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Stateful Session Beans – Best practices January 25, 2008

Posted by Coolguy in J2EE, Java.

Stateful Session EJB is a server-side object designed to hold data on behalf of a particular client.

SFSBs should be used to store session-oriented data. They hold the data on behalf of the client. Session-oriented data is used to track a multi-request sequence, ordering, or any associated data that is part of a sequence.

SFSBs, however, have a limited lifespan and are not intended to survive server crashes. Although SFSBs are allowed to access a database and load data into memory, but the act of caching persistent data lies within the responsibilities of entity beans.

The EJB specification suggests that a shopping cart for an e-commerce system could be implemented with SFSBs. This is perfectly acceptable if that shopping cart is only intended to be an in-memory implementation that does not need to survive a server crash. In reality, however, most implementations of shopping carts are required to survive server crashes; the data contained within the shopping cart needs to be persistent and transactional — with an in-memory data cache. i:e Using entity beans.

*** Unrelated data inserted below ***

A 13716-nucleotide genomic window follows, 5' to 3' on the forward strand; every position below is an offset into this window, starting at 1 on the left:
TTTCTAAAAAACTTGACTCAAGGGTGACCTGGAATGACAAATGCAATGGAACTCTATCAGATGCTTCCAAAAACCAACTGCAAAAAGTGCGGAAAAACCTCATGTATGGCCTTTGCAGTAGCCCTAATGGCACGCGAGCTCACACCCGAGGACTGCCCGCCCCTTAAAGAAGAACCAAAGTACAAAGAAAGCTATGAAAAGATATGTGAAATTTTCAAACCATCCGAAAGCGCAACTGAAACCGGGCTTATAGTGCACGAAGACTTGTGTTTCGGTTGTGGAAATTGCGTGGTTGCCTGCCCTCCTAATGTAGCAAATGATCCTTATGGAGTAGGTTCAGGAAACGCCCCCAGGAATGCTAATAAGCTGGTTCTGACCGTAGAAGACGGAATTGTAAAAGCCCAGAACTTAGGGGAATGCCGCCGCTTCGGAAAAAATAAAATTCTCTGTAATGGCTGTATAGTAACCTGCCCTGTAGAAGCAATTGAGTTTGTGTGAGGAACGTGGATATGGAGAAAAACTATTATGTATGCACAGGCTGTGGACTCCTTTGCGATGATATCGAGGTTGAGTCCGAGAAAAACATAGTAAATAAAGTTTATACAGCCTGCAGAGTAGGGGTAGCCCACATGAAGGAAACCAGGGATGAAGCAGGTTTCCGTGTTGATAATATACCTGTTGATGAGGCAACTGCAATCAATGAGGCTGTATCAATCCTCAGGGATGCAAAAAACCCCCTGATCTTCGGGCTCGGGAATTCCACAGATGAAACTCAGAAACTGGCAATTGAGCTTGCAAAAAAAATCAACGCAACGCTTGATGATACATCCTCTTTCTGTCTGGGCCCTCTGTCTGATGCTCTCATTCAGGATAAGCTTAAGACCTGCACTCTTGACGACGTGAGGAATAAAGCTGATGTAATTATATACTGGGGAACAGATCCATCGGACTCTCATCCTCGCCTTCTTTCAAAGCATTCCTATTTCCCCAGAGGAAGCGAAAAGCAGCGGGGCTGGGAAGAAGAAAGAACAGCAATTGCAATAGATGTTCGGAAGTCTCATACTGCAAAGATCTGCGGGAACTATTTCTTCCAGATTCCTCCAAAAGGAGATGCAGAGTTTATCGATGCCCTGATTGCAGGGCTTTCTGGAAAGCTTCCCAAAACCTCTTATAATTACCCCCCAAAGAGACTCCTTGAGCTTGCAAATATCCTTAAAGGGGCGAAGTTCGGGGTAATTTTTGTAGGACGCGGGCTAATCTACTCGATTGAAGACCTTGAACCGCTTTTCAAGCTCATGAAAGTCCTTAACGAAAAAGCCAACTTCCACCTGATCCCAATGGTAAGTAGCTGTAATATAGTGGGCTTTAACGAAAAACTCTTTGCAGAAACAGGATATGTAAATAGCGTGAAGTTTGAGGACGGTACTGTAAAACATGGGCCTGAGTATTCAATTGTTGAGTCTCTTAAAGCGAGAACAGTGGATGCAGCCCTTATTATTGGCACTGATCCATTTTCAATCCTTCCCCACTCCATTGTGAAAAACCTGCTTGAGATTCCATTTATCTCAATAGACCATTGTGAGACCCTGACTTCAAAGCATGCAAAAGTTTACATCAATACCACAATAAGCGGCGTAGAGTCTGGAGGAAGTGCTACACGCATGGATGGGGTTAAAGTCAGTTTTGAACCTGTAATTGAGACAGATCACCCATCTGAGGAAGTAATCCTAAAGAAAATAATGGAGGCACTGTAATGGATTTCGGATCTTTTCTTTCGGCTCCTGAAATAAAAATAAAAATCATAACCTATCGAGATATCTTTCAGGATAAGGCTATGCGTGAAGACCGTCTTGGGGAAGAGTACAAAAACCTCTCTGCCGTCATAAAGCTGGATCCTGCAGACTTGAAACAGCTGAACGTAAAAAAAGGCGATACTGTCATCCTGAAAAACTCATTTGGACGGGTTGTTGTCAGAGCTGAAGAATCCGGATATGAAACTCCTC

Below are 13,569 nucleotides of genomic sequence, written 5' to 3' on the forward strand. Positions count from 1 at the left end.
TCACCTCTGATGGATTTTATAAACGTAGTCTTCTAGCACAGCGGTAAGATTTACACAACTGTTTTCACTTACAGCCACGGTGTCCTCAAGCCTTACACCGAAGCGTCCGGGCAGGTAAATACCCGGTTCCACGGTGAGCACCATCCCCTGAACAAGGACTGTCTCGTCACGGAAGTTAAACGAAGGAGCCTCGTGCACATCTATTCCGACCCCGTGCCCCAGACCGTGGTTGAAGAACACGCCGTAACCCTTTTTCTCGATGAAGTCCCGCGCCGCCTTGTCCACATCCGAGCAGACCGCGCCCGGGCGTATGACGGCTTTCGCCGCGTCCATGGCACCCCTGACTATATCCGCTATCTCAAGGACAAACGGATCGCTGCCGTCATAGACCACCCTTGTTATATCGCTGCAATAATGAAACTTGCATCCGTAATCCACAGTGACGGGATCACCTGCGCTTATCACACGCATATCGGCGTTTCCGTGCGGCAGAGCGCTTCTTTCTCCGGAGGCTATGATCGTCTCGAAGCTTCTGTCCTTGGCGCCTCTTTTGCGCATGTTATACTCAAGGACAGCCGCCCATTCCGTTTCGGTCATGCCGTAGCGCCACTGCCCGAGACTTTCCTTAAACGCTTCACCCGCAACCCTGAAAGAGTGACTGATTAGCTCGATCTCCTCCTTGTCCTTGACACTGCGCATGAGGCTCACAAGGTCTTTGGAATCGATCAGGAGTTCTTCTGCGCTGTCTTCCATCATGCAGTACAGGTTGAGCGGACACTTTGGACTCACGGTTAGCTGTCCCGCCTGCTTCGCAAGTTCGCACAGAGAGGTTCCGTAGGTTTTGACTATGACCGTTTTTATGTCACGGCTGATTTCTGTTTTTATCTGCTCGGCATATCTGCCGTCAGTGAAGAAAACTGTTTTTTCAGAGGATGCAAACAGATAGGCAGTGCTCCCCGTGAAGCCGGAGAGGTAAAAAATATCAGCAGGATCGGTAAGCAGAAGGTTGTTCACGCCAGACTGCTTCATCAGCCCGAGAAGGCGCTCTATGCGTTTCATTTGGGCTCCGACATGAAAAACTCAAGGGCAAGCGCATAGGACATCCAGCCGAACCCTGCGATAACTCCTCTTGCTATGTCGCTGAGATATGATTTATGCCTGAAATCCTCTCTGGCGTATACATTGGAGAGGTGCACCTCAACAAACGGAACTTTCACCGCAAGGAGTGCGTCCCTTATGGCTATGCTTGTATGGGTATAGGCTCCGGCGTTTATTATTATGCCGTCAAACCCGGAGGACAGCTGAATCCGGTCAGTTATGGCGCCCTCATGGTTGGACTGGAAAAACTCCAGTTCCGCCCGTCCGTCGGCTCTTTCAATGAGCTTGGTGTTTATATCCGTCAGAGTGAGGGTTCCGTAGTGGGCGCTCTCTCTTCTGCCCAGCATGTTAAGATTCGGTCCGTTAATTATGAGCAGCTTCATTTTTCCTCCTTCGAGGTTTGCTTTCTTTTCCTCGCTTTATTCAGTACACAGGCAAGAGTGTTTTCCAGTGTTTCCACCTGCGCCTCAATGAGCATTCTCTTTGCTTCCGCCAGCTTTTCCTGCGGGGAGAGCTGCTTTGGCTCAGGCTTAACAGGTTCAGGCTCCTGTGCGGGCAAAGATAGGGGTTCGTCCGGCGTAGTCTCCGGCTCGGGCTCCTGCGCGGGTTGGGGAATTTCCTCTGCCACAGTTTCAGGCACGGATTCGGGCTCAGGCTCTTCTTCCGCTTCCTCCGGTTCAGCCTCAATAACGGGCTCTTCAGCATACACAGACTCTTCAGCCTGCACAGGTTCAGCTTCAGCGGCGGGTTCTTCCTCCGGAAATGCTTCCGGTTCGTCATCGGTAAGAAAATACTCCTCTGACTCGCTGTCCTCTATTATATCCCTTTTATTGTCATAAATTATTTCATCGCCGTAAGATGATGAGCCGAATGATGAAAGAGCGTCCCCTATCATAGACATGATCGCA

When to use them ? 

In very few J2EE systems !!

Systems that have JSP/servlet front-ends should use HttpSession objects to store session-oriented state. Using both  HttpSession and SFSB is simply duplicating the effort.

For systems that do not have a servlet/JSP front-end, SFSBs should be used to track session-oriented state similar to the way a web-based system would use an HttpSession object.

Use SFSB’s along with  HttpSession when:

Your app server doesn’t offer caching of HttpSession objects. This will mean that you may have to have to limit on number of sessions.  Using SFSB’s in this scenario will increase scalability as a  container can activate/passivate SFSB’s as needed.



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